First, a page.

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How to replace or fix a bad Vac canopy?

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Not sure whether this goes down the path of exotic restorative techniques, or creative commerce:

 

Have had an Anigrand 1/72 C-124 in work (shelf of doom, technically) for over a year, now. While the quality of the kit's resin castings is excellent all around, the canopy is not. It is distorted and pitted far beyond my ability to Micro-mesh/polish it to a suitable state. I ordered two replacements online from Anigrand in Hong Kong and it either got lost in the mail, or was too small an item for them to bother with. My $6 was refunded after a 6 mo. no-show, but still be-no canopy.

 

The clear plastic part is a single, large section of fuselage that includes the whole area above & around the flight deck of the big bird. I built up the 'pit, as it is big & visible enough to justify the work and don't wanna just hide it under painted panels.

 

Suggestions appreciated.

 

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Suggestion 1:

Bob, do you have any vacuforming capabilities, like a Mattel machine? If so, simply smooth out the kit canopy and vac over it, using it as the master. If your kit canopy IS a vac (as your title suggests); dam up the rear and pour it full of plaster of Paris. THIS becomes your new "master". It can also be sanded and polished smooth, erasing any bad framing; or even reshaped to correct a bad contour if needed. This is what I had to do for the C-119 I'm currently building (see below).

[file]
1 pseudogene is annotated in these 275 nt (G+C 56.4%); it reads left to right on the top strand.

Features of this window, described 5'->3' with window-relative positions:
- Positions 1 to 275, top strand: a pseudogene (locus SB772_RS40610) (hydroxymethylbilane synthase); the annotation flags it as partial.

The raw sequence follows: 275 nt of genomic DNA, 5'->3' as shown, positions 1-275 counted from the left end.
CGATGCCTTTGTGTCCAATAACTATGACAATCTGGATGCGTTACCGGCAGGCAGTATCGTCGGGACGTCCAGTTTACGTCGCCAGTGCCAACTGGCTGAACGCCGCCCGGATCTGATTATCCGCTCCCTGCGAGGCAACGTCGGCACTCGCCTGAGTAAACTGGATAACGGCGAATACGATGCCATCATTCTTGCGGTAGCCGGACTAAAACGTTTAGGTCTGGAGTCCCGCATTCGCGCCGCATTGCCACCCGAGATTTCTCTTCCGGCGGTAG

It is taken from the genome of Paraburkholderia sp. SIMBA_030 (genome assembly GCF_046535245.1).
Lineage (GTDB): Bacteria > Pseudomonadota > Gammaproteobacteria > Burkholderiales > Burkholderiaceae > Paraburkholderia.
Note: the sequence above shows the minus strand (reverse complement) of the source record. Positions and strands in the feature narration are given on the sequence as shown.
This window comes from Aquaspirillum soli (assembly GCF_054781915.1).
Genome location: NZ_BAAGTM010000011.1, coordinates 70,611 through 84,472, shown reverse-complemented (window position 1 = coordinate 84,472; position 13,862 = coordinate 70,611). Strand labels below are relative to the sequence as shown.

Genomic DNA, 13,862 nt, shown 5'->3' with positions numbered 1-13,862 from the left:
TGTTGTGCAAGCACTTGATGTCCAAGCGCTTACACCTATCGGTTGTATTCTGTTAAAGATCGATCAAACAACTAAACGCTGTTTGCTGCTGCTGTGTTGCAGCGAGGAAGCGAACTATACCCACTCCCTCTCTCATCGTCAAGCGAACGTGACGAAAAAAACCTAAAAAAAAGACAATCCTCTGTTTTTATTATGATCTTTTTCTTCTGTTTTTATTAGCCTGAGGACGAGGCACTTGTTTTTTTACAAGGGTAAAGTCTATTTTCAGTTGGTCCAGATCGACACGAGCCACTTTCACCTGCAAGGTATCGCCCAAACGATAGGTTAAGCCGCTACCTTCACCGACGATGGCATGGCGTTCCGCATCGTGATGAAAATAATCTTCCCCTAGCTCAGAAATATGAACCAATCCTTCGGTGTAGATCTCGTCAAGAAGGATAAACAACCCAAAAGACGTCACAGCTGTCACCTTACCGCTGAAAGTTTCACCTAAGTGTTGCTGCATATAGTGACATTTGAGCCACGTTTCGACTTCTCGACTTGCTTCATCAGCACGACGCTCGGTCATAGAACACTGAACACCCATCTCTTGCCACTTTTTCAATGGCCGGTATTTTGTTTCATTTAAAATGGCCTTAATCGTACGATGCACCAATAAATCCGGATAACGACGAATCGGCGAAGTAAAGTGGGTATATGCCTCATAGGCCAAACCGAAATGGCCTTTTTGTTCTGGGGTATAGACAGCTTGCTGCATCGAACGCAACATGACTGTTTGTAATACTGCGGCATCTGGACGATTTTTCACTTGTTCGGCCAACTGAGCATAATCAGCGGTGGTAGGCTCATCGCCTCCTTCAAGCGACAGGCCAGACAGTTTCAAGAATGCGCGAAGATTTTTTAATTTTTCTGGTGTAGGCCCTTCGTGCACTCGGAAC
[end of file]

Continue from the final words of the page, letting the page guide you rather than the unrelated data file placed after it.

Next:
Suggestion 2:

If you don't have a vac machine, you can "push mold" a new canopy. There's an example of this down in the "On the bench" topics where I molded a new canopy for the C-119 I'm building.

1) You still use the kit canopy as your master

2) You need a way to hold the plastic that's heated (clamps, or pinning to a board as I did)

3) You need a cut out in that board, just slightly bigger than the mold, to push the mold through, helping stretch it and "pull/push form" the new canopy

4) You need a heat source to heat the plastic. I used a stove burner.

5) You need a way to hold the plastic while heating it, either clamps or oven mitts, AND you have to be able to use that way of holding it to also push the canopy through the molding hole, as you won't have time to "adjust your grip".

 

This is a hit and miss way of doing things, but it's also a method almost anyone can use without any "machinery".

 

Hope this helps!

 

GIL :smiley16:

Edited by ghodges

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Squadron used to make clear sheeting that you could heat, then stretch it over a master pattern. IF they still make the stuff, you might try filling the old canopy with epoxy putty making sure it fits right before it hardens, then stretch form over it. Just a suggestion.